For many years there has been tension and conflict between private and state methods for managing collective assets. The great struggles of the industrial era of the nineteenth and twentieth centuries were couched in this dichotomy, which inspired but was also nourished by ideologies that argued for decades about the greater efficiency or greater justice enshrined in various formulae for social, economic and thus political organisation. We are talking here of the ‘commons’, of what is commonly held, and that refers to spaces, themes and initiatives that have their own boundaries, their own social rules for use, norms for punishing or dissuading ‘free riders’ who only want to profit from the commons. When we talk about the commons, we must invariably refer to the community and the relationships that sustain and run it.
The experiences that Ostrom and others have systematised and analysed show the importance of the structures or institutions that can manage common goods, reinforce interdependencies and dissuade those who want to take advantage of them opportunistically. The key is the capacity of common goods to reinforce interdependencies, the advantages of sharing, of feeling involved (which does not always arise in the case of public goods) and reduce the temptation to outsource costs (an aspect that characterises private goods). The more articulation and reinforcing of interdependencies there can be, the more aware people will be of the advantages of sharing, and the weaker will be the tendencies to segregate and to outsource costs.
The expansive capacity of the concept of commons in the current context and in the digital world
It is important to understand that the debate over the commons coincides with great technological changes that demand and invite us to work from a scientific perspective, which is necessary to increase the capacity for innovation and cross-fertilisation, and from a social perspective, to ensure processes of social change and transformation. Clearly some of these dynamics will make more sense from academic perspectives and others from more political and citizen-led perspectives. This is at once its appeal and its weakness. Charlotte Hess, a colleague of Elinor Ostrom’s, has set about mapping the sectors interested in the idea, and she distinguishes between ‘cultural commons’, ‘market commons’, ‘neighbourhood commons’, ‘knowledge commons’, ‘social commons’, ‘infrastructure commons’, ‘global commons’… The different sectors are defined by the type of resources that are being considered. Logically, ‘knowledge commons’ are transversal, and so they are present in the other orientations and specialities. The point is not simply to disseminate or transfer knowledge, but to start with a scrutiny arising from the interactions of people and collectives engaged in concrete experiences and the academic capacity to learn, systematise and distribute (Bauwens). In this sense, we understand that it is important to connect the traditional ‘procommon’ with the new perspectives provided by a digital reality, thus facilitating a rethinking of the processes of collective action at key moments of social transformation on a global stage.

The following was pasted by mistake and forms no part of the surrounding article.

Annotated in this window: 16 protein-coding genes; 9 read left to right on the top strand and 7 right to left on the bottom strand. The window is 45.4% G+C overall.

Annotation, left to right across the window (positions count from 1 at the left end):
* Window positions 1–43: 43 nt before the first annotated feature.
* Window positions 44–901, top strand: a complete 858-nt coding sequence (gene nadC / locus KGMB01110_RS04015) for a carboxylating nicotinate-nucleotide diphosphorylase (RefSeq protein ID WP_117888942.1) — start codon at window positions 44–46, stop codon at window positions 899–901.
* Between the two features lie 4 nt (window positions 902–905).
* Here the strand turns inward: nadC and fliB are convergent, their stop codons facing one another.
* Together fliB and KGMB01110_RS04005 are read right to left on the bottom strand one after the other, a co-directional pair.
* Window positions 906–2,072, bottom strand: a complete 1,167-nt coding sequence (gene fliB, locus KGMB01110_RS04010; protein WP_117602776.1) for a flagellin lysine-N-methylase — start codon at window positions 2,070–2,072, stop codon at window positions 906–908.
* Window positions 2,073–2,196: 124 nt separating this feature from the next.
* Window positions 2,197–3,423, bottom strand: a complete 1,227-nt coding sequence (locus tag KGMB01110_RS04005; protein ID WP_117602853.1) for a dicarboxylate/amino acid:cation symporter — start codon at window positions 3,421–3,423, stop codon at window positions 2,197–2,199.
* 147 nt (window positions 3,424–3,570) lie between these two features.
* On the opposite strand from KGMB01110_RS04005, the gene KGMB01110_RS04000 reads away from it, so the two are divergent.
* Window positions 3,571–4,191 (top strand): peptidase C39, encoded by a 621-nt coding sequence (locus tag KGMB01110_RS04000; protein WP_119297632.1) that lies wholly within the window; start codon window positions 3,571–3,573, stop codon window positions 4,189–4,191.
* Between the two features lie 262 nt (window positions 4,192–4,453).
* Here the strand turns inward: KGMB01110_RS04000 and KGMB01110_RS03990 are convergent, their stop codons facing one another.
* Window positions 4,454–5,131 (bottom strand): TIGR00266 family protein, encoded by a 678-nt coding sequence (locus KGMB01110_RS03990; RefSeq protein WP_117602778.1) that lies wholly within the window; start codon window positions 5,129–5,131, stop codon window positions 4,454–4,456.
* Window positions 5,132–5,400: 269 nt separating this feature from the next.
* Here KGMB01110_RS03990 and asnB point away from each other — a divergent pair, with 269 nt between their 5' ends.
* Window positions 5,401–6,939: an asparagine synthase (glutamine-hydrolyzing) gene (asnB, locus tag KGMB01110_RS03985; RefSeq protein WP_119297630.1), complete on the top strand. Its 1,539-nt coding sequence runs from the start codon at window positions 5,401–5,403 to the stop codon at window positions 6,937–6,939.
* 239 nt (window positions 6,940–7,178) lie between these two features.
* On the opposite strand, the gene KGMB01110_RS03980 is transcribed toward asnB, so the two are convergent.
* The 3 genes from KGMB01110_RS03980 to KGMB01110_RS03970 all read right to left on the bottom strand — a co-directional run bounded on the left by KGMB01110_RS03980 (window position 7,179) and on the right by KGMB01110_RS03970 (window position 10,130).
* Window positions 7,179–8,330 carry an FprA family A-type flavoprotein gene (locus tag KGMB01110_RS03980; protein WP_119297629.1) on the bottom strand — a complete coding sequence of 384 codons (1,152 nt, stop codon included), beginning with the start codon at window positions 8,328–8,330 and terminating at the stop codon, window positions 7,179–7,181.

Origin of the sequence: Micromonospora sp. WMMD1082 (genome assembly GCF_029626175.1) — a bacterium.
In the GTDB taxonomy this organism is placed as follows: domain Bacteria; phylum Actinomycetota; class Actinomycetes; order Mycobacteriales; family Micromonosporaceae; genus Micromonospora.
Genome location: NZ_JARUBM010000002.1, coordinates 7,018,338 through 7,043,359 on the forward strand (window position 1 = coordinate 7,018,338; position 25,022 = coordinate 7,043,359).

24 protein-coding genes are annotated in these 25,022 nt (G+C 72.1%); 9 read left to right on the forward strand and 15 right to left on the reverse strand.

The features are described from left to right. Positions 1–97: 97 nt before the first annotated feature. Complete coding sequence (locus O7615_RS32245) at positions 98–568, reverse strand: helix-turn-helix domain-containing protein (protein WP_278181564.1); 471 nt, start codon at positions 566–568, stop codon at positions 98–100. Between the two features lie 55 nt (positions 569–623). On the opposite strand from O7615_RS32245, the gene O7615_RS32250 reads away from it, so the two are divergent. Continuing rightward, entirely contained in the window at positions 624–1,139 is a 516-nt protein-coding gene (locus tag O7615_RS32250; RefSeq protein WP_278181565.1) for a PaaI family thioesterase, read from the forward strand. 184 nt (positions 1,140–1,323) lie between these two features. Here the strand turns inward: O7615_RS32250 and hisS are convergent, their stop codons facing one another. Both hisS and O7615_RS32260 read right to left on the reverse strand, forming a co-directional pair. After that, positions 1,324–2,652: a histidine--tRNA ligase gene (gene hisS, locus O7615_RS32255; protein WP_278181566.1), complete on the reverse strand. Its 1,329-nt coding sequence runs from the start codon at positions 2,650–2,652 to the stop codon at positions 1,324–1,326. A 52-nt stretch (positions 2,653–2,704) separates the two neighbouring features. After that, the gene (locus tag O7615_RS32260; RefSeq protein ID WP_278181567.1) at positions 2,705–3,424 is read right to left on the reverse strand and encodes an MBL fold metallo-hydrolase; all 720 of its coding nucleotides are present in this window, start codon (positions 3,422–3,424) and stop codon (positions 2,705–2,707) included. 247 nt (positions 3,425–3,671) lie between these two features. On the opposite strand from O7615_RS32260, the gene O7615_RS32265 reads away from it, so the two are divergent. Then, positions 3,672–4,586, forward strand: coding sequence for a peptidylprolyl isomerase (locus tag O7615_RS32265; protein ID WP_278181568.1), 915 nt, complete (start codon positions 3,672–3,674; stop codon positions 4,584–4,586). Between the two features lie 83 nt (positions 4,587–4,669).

State-market relations, and the ideological and political variables that characterised their distinct frameworks of conditionality and dependency, have left a significant mark on the past two centuries. Today we are in a visible process of transition towards a new framework. The new social reality that is configuring itself via technological change has multiple effects and is opening new avenues for social and scientific innovation. It is clear that the internet, as a platform for communication and exchange, has generated and will continue to generate numerous initiatives that break the traditional models of creating wealth or knowledge, for instance. As we have already suggested, possibly the most obvious example, and the one most intrinsically connected to the process of creation of the internet, and its functional characteristics, is the movement created by the possibility of sharing, of building collectively, of collaborating to create goods and knowledge based on aggregation and cooperation between users.
As we have already argued, when we talk about the commons, we are not simply referring to a resource or a thing. We are talking about a resource attached to a community; to relationships, social values, conventions, processes of involvement and/or mobilisation, and norms that help to organise this resource and the social derivatives that collective use and governance demand. The experience in the field of natural resources analysed and systematised by Ostrom helps us to raise the issue of the commons to the level of a socio-economic paradigm (Bollier). And as a result it brings us to the key question in the process of epochal change we are going through and which we are attempting to analyse and evaluate here. To what extent is it possible for people to decide on and govern the management of their resources and needs in a cooperative, shared way?